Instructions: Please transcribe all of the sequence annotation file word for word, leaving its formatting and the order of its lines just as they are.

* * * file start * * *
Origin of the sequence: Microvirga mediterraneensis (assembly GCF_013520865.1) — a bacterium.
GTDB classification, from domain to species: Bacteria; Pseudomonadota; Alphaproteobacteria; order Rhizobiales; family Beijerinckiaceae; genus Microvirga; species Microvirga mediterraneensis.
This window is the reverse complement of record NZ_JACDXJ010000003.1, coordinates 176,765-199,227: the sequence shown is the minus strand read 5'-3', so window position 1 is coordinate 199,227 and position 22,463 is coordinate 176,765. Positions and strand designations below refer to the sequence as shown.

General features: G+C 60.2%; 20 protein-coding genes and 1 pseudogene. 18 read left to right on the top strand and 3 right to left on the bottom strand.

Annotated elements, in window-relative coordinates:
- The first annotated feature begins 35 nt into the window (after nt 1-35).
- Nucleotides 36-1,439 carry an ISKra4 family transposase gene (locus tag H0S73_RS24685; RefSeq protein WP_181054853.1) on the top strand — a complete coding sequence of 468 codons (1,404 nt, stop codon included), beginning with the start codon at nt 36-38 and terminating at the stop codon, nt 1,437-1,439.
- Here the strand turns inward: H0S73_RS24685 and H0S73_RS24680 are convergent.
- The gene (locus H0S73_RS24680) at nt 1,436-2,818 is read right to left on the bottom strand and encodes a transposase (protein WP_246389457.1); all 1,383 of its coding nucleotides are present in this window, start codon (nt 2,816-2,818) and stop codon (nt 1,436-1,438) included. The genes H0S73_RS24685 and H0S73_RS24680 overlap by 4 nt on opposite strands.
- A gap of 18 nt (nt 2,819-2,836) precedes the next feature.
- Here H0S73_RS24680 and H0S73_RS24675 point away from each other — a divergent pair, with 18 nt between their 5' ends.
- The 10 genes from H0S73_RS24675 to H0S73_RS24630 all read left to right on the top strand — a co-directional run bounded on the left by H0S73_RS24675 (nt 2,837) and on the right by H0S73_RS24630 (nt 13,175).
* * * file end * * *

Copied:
Origin of the sequence: Microvirga mediterraneensis (assembly GCF_013520865.1) — a bacterium.
GTDB classification, from domain to species: Bacteria; Pseudomonadota; Alphaproteobacteria; order Rhizobiales; family Beijerinckiaceae; genus Microvirga; species Microvirga mediterraneensis.
This window is the reverse complement of record NZ_JACDXJ010000003.1, coordinates 176,765-199,227: the sequence shown is the minus strand read 5'-3', so window position 1 is coordinate 199,227 and position 22,463 is coordinate 176,765. Positions and strand designations below refer to the sequence as shown.

General features: G+C 60.2%; 20 protein-coding genes and 1 pseudogene. 18 read left to right on the top strand and 3 right to left on the bottom strand.

Annotated elements, in window-relative coordinates:
- The first annotated feature begins 35 nt into the window (after nt 1-35).
- Nucleotides 36-1,439 carry an ISKra4 family transposase gene (locus tag H0S73_RS24685; RefSeq protein WP_181054853.1) on the top strand — a complete coding sequence of 468 codons (1,404 nt, stop codon included), beginning with the start codon at nt 36-38 and terminating at the stop codon, nt 1,437-1,439.
- Here the strand turns inward: H0S73_RS24685 and H0S73_RS24680 are convergent.
- The gene (locus H0S73_RS24680) at nt 1,436-2,818 is read right to left on the bottom strand and encodes a transposase (protein WP_246389457.1); all 1,383 of its coding nucleotides are present in this window, start codon (nt 2,816-2,818) and stop codon (nt 1,436-1,438) included. The genes H0S73_RS24685 and H0S73_RS24680 overlap by 4 nt on opposite strands.
- A gap of 18 nt (nt 2,819-2,836) precedes the next feature.
- Here H0S73_RS24680 and H0S73_RS24675 point away from each other — a divergent pair, with 18 nt between their 5' ends.
- The 10 genes from H0S73_RS24675 to H0S73_RS24630 all read left to right on the top strand — a co-directional run bounded on the left by H0S73_RS24675 (nt 2,837) and on the right by H0S73_RS24630 (nt 13,175).